With some of these plans, it may be possible to reduce call rates by using data-based apps. Although not explicitly stated above, many also allow data sharing with partners and family members. Note that other plans may be available in addition to those listed above. Data services may continue, though throttled, once the monthly limit has been reached.

Japan SIM mobal
Photo by Carey Finn

Data-only SIMs

As above, there are certain things that all plans share. For example, they all have a “starting fee” (they have different names for this) of roughly ¥3,300. But unlike data + voice SIMs, data-only SIMs often have no set contract period or cancellation fees. Also note that for the additional feature of SMS, you will generally pay a monthly fee (upwards of 130 yen a month), plus 3-30 yen per domestic message sent. Receiving SMS messages is free.

All prices listed include 10% consumption tax.

Provider Data Plans (Tax incl.) English
Monthly SMS Fee Link
3GB: ¥2,178
5GB: ¥3,278
7GB: ¥4,378
20GB: ¥6,248
¥0 Pricing info
GTN Mobile EXPRESS Data +VoIP 3GB: ¥1,408
5GB: ¥2,178
7GB: ¥2,728
¥165 Pricing info
2GB: ¥770
7GB: ¥1,650
13GB: ¥2,970
× ¥165 Pricing info
Biglobe 3GB: ¥990
6GB: ¥1,595
12GB: ¥2,970
× ¥132 Pricing info
IIJmioIIJmio 3GB: ¥990
6GB: ¥1,672
10GB: ¥2,816
× ¥154 Pricing info
Mineo 3GB: ¥990
6GB: ¥1,738
×  ¥0 Pricing info
Nifmo 3GB: ¥990
7GB: ¥1,760
13GB: ¥3,080
× ¥165 Pricing info
U-mobile 5GB: ¥1,628
25GB: ¥2,618
× ¥165 Pricing info
Rakuten Mobile
3.1GB: ¥990
5GB: ¥1,595
10GB: ¥2,486
× ¥132 Pricing info

Notes on above:

Sakura Mobile – Activation fee of ¥5,500. Unused data accrued to following month. Flexible payment options available.
GTN Mobile – Same network quality as big carriers like DoCoMo/au/SoftBank. Flexible payment options available.
Mineo – Choice of DoCoMo, SoftBank or AU SIM. Prices vary. Website may not be easily accessible from overseas.
U-mobile – Unlimited LTE data plans are also available.
Rakuten Mobile – Unused data can be added to the following month. 20 and 30GB data plans are also available. Adding the SMS option allows IP calls using an 050 number.

With some of these mobile network providers, it may be possible to split one data plan among multiple SIM cards—this is great for families/couples. Ask when applying. Note that other plans may be available in addition to those listed above.

Unlimited data SIM cards in Japan

We don’t know of any unlimited data SIMs in Japan that allow you to do endless stuff on the interwebs at the same fast speeds forever. Packages that are described as offering unlimited data generally have a fair usage cap after which speeds get slowed down—meaning you can still do stuff on the internet, but maybe only at a (pre-climate change) glacial pace. Anecdotal evidence suggests there was once a time of unlimited (or almost unlimited) data on some of the Japanese mobile carriers—but those heady days seem to be over.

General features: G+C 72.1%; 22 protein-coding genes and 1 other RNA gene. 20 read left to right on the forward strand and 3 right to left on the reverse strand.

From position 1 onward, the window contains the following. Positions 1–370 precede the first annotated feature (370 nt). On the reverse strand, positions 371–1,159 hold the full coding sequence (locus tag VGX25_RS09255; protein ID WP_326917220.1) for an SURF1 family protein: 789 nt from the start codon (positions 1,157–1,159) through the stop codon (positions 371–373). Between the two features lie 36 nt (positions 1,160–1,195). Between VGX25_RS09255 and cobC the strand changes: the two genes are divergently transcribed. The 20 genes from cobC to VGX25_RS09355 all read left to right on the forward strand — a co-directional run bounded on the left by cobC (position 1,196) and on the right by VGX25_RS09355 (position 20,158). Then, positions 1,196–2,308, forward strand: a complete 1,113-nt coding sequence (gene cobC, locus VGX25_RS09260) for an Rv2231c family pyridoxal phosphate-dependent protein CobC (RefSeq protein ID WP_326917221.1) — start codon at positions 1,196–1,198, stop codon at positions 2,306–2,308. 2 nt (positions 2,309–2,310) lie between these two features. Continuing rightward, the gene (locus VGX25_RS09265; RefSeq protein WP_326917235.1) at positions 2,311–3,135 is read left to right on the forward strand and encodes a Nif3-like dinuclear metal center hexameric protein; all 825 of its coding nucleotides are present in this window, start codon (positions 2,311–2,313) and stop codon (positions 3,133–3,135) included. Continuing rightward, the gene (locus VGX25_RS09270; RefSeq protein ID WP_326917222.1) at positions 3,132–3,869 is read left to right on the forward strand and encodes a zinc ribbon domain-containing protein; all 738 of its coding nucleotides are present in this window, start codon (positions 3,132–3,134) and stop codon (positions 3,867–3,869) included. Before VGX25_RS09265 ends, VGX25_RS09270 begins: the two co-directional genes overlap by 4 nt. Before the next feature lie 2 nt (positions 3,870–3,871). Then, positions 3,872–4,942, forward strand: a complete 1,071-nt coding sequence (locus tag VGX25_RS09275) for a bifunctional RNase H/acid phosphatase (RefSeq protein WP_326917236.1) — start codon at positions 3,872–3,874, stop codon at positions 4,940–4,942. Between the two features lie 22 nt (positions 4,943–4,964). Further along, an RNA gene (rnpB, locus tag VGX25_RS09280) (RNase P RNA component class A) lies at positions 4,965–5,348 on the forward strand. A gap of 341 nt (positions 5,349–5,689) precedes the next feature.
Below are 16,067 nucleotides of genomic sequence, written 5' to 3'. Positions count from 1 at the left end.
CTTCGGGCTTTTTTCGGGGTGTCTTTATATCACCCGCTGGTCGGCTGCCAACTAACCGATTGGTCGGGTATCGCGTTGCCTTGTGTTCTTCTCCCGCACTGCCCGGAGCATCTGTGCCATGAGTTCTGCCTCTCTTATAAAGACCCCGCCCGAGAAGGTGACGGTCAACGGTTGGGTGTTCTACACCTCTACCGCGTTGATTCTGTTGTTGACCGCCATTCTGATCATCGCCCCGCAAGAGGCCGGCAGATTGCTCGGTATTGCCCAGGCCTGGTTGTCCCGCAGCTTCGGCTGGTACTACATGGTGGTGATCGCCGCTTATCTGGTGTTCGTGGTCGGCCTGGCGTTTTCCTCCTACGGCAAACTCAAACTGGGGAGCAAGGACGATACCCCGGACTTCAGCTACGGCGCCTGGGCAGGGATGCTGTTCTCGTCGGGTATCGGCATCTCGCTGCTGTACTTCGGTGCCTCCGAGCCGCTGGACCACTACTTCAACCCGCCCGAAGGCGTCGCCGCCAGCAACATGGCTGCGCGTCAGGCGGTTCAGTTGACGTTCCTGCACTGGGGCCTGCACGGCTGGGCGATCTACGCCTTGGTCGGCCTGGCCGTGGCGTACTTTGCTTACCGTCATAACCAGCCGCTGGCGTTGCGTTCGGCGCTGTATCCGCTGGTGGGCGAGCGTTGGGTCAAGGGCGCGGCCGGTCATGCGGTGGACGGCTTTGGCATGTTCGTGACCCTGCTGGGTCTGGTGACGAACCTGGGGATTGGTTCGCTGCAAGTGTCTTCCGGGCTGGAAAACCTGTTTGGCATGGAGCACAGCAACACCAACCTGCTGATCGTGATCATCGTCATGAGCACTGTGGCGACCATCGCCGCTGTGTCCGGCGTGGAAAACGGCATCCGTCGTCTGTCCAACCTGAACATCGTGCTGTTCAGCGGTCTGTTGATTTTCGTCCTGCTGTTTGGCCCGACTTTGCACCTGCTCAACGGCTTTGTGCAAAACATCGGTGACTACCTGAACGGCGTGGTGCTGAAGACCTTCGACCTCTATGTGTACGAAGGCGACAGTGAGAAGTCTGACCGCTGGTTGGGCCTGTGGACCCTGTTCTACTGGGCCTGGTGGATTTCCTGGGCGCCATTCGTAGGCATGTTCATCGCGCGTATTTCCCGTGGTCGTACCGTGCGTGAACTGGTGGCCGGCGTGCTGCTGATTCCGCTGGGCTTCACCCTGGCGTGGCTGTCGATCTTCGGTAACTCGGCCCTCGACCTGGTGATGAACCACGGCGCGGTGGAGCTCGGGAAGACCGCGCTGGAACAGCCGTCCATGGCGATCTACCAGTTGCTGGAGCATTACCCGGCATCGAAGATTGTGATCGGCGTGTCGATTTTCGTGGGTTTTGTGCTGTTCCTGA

Payment options

One of the most frequently-asked questions is how to pay for a voice + data or data-only SIM contract in Japan. All of the providers accept Japanese credit cards, but unfortunately, some do not accept international credit cards. Mobal, GTN Mobile and Sakura Mobile are okay with international cards, and also allow payment by cash at convenience stores. For all the others, ask at sign-up.

Japan SIM cards: In summary

As you can see from the above, there is lots of fine print with each of these Japanese SIM card plans. Things to look out for are daily maximum usage limits, connectivity speeds, payment methods (as noted, all accept Japanese credit card, some also accept direct debit from Japanese bank accounts) and age restrictions (some are restricted to 20 or over, while others are fine as long as you have a credit card).

More options for mobile internet connections in Tokyo

Watch our short YouTube video on getting hooked up with wifi in Japan and investigate some of the best wifi router rental options.

While we do our best to ensure that the information here is correct, it is subject to change. This article was originally published on December 2, 2015. Last update: October 4, 2019.

Written by:
Filed under: Business, Internet
Tags: Au, Cell Phone, Data, Docomo, Internet, Living In Japan, Living In Tokyo, Mobile Phones, Mvno, Resident, Sim Cards, Sims, Softbank, Technology, Wifi
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55 Responses to “Japan’s Data and Voice SIM Providers Compared (Long-Term Options)”

  1. Avatar

    I’m using Docomo’s OCN 4G service for about 2,000 yen a month (voice/data). It is about 1/4 what I used to pay on a major carrier plan.

    • Avatar
      CheapoGreg December 2, 2015

      I forgot about OCN. I think they’re under the NTT umbrella but they’re not part of DoCoMo. With the exception of Mineo, they all use the DoCoMo network though – so there’s a DoCoMo logo on the SIM.

    • Avatar
      Bluecider December 2, 2015

      Are you on a contact with Docomo? Or is it like these other SIM card companies? Cause, you know you’ll lose out on data speeds over preferred contracted customers with Docomo.

      For me it matters quite a bit cause I have a tablet. So Rakuten Mobile SIM has a few plans for Data, like 5GB a month and throttle after 1GB(within 3 days), 10GB a month and throttle after 1.7GB(within 3 days). HOWEVER, the data speeds I’m getting with this isn’t so hot… So I suspect there’s further throttling going on somewhere, as all these SIM companies put in disclaimers saying they don’t guarantee the fastest speeds, even if device has the ability.